This slow and beautiful number contains some of the most stunning vocals ever heard on Twin Peaks. The song played at The Roadhouse over the end credits of Part 10 with Moby cameoing on guitar and singer Rebekah Del Rio sporting a dress that could hint at a connection between The Roadhouse and The Black Lodge.

Aside from its sad beauty, it is also worth noting some of the lyrics to this song, originally released by Rebekah in 2011, that bear an uncanny resemblance to events in the season finale: “My dream is to go, To that place, You know the one, Where it all began, On a starry night.”

The World Spins – Julee Cruise

If I had to pick the one musical artist associated most strongly with Twin Peaks, it would have to be Julee Cruise. Cruise sang “Falling,” the song whose instrumental version would become the theme to Twin Peaks, made several appearances at The Roadhouse in the first season of the show, and also appeared in the spin-off film Twin Peaks: Fire Walk With Me. It was inevitable that she would make an appearance at The Roadhouse during The Return but Lynch made us wait until Part 17 – the final Roadhouse performance – to see her.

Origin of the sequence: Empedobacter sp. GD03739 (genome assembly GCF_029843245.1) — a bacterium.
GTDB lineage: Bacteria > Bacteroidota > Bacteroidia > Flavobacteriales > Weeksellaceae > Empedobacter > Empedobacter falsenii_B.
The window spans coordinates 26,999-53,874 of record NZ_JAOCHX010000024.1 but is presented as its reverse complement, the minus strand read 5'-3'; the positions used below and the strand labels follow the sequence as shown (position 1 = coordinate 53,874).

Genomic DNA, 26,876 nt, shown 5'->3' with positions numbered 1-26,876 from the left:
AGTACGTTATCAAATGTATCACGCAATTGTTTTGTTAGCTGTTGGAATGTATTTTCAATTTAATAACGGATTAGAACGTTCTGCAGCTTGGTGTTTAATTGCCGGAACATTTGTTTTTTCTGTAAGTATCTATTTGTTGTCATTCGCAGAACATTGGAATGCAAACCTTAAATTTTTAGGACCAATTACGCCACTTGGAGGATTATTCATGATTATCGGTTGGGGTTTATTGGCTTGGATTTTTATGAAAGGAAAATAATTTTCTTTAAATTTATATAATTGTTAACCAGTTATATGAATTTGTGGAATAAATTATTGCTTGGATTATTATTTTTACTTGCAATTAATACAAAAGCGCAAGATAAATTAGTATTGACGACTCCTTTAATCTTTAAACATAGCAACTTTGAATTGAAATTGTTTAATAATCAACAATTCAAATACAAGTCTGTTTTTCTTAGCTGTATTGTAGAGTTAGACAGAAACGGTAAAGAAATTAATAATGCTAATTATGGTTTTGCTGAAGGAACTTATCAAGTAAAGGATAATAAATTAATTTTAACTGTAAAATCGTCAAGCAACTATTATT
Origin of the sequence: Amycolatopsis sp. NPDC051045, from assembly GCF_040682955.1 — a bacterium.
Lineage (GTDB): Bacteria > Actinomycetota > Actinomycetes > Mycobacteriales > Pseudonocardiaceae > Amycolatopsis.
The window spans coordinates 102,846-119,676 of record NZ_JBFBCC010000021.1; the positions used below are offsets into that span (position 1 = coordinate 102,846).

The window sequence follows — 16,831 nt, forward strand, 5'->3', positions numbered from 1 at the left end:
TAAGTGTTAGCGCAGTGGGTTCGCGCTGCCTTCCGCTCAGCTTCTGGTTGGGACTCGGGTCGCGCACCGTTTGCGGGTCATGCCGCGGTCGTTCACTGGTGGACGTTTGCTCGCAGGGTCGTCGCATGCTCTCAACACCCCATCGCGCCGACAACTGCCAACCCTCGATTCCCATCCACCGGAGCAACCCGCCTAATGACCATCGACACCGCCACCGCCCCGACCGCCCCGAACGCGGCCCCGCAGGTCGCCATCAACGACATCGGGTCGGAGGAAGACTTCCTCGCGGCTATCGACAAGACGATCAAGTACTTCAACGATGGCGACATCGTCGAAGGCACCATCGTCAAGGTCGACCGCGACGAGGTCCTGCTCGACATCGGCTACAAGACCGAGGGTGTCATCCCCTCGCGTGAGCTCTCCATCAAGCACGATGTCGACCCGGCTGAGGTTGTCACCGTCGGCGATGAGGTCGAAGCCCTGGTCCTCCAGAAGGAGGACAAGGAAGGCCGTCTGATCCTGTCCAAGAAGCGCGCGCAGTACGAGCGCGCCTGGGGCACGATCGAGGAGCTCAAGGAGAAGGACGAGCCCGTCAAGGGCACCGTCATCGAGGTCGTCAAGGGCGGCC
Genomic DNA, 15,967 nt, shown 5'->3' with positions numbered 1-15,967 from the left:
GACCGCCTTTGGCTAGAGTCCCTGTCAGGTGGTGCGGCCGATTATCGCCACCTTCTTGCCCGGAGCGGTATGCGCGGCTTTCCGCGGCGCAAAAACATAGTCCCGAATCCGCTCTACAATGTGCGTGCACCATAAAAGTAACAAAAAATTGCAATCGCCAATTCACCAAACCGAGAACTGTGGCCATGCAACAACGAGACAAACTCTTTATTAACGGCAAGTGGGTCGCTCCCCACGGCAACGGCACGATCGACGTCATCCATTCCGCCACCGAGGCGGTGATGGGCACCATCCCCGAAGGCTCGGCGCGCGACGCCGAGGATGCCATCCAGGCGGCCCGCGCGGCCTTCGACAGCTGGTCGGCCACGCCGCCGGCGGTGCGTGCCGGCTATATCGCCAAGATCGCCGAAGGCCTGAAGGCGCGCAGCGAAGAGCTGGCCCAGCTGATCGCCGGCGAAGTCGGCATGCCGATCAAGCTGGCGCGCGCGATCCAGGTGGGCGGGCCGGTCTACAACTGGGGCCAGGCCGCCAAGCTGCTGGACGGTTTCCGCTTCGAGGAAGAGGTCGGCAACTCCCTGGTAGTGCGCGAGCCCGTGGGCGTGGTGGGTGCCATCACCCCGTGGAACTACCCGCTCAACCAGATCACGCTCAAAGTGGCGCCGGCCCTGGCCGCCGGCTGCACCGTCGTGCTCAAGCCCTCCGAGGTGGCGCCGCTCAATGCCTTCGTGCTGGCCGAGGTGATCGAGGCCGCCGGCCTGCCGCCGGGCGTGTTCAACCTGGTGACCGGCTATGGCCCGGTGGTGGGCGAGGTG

The performance was well worth the wait though, as she gave us a stunning rendition of “The World Spins” from her 1989 debut album. The lyrics imploring us to come back and stay forever feel hugely relevant to the show, and hearing Cruise brokenly whisper “please stay” on the night our beloved show was once again leaving us was a bittersweet pill to swallow.

(Dis?)Honorable Mention: Just You – James Marshall

You didn’t think I was planning to ignore this, did you? “Just You” has been the focus of much derision among Twin Peaks fans ever since James sang it to Donna and Maddie back in season two, opening the door for endless ridicule of what is, honestly, a truly awful song. So it feels perfect that Lynch would choose to re-introduce James by having him once again sing his terrible song and in doing so, force us all to listen to it again. Of all the songs that played at The Roadhouse during The Return, this is by far the song that caused the most conversation in fan groups. Sure Lynch was knowingly trolling his entire fan base by including it, but we loved him for doing it and the opening notes probably caused the biggest laugh across all 18 episodes.